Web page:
Translator Disclaimer
1 March 2012 Irritant and Repellent Responses of Anopheles harrisoni and Anopheles minimus upon Exposure to Bifenthrin or Deltamethrin Using an Excito-Repellency System and a Live Host
Author Affiliations +
Abstract

Feeding responses of Anopheles harrisoni and An. minimus were evaluated following exposure to 2 pyrethroid insecticides, bifenthrin or deltamethrin, using an excito-repellency test system in the presence and absence of live host cues. The results demonstrated that contact irritancy was the primary action of bifenthrin or deltamethrin in both mosquito species. There was no noncontact repellency effect elicited by either insecticide. Anopheles minimus showed rapid escape response with high mortality rates following direct contact with deltamethrin in the absence of a host and delayed escape responses when a host was present. Similarly, exposure of An. minimus to bifenthrin also elicited a delayed escape response in the presence of a host but with lower mortality rates. In experiments using An. harrisoni, the presence or absence of a host had no significant effect on behavioral responses to either insecticide (P > 0.05). We conclude that deltamethrin elicited stronger irritant chemical effects than bifenthrin but that behavioral responses in vector populations are dampened in the presence of an available host. This information is useful for estimating probability of pathogen transmission when using irritant chemicals in proximity to a blood-meal source.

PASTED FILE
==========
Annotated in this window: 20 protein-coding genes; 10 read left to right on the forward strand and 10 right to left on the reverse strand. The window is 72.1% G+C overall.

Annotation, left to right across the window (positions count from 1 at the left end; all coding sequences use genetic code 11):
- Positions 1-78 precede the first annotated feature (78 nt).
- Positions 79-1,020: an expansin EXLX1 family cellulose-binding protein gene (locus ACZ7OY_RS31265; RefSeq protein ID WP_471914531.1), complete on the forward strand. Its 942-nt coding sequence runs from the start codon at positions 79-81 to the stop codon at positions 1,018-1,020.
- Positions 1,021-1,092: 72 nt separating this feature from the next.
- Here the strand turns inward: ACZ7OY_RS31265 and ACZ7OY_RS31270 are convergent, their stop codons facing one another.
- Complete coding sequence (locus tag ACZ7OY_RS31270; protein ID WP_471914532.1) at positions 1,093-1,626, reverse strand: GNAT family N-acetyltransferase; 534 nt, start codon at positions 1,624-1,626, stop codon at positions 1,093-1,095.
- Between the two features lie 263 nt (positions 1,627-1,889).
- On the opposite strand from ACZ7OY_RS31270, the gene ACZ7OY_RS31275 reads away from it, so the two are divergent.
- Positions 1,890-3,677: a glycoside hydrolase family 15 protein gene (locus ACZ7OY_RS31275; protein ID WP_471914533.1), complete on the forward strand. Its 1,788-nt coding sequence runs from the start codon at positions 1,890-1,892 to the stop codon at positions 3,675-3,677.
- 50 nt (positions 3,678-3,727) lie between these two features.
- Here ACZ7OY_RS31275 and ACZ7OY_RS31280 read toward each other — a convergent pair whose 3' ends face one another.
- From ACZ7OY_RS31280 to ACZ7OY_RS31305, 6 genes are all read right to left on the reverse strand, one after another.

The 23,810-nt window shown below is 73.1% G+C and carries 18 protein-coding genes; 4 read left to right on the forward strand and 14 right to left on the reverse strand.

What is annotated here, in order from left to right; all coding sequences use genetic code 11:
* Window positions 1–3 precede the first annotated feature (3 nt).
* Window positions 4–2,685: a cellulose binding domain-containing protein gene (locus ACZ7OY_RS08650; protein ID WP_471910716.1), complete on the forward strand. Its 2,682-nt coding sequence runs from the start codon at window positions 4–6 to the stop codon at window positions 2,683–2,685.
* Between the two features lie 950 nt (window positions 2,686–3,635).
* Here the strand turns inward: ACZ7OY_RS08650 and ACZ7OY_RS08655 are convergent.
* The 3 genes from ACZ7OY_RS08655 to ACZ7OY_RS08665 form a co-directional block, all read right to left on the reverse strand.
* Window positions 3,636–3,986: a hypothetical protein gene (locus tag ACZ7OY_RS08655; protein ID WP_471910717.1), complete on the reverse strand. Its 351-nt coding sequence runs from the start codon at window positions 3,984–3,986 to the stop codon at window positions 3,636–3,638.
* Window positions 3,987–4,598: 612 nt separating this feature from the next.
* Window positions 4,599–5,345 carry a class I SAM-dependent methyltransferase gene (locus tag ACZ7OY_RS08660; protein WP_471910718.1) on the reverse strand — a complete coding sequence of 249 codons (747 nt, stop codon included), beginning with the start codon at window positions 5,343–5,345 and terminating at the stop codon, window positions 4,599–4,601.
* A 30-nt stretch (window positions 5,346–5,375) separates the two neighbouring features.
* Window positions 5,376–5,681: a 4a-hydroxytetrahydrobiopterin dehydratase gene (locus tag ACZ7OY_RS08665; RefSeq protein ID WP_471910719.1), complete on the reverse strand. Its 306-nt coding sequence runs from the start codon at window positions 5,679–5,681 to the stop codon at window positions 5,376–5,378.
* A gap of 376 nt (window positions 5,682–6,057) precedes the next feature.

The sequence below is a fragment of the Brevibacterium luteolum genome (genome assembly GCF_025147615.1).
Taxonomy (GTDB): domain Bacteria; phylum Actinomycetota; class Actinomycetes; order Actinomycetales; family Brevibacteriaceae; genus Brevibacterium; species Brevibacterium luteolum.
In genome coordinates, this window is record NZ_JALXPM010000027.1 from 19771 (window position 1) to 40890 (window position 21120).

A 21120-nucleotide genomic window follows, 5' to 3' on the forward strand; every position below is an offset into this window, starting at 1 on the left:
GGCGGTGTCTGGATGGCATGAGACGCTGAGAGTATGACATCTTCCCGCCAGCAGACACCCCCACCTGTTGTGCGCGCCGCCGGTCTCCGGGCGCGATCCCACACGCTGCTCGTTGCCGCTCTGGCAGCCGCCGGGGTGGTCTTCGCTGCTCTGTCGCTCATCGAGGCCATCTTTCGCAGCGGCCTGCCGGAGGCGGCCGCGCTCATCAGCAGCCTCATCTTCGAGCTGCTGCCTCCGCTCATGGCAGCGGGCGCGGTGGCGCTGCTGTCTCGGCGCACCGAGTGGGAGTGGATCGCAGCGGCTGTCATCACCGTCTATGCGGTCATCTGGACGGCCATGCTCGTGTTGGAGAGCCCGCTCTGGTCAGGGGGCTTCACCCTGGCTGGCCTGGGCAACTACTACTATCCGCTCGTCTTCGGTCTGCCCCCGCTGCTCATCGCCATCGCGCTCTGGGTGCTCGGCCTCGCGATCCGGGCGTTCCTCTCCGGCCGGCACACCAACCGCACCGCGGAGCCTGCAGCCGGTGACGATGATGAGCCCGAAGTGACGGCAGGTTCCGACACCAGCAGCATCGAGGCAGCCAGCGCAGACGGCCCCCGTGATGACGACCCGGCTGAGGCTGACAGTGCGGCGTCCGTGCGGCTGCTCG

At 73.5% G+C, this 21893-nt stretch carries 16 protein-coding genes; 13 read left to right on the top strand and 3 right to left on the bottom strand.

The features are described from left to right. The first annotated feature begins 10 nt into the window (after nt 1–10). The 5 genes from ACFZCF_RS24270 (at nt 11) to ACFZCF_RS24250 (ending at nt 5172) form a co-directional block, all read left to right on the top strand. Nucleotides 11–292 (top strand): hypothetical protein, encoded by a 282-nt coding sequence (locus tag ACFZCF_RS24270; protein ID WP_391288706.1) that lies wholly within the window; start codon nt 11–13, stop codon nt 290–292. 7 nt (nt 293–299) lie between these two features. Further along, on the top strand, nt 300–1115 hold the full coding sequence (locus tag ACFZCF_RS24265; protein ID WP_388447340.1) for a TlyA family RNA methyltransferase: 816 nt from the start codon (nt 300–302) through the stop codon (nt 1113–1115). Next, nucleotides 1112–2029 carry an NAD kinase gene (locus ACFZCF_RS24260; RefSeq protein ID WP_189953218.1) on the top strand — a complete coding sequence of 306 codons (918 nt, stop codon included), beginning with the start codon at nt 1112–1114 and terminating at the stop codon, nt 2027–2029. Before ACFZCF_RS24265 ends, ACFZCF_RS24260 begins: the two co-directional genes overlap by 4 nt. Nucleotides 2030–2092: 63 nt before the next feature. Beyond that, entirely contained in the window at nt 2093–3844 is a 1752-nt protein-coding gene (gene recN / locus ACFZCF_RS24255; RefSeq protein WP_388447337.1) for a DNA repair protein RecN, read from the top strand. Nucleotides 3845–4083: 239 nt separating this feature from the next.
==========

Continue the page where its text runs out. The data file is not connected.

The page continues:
Monthathip Kongmee, Wasana Boonyuan, Nicole L. Achee, Atchariya Prabaripai, Kriangkrai Lerdthusnee, and Theeraphap Chareonviriyaphap "Irritant and Repellent Responses of Anopheles harrisoni and Anopheles minimus upon Exposure to Bifenthrin or Deltamethrin Using an Excito-Repellency System and a Live Host," Journal of the American Mosquito Control Association 28(1), 20-29, (1 March 2012). https://doi.org/10.2987/11-6197.1
Published: 1 March 2012
JOURNAL ARTICLE
10 PAGES

This article is only available to subscribers.
It is not available for individual sale.
+ SAVE TO MY LIBRARY

SHARE
ARTICLE IMPACT
RIGHTS & PERMISSIONS
Get copyright permission
Back to Top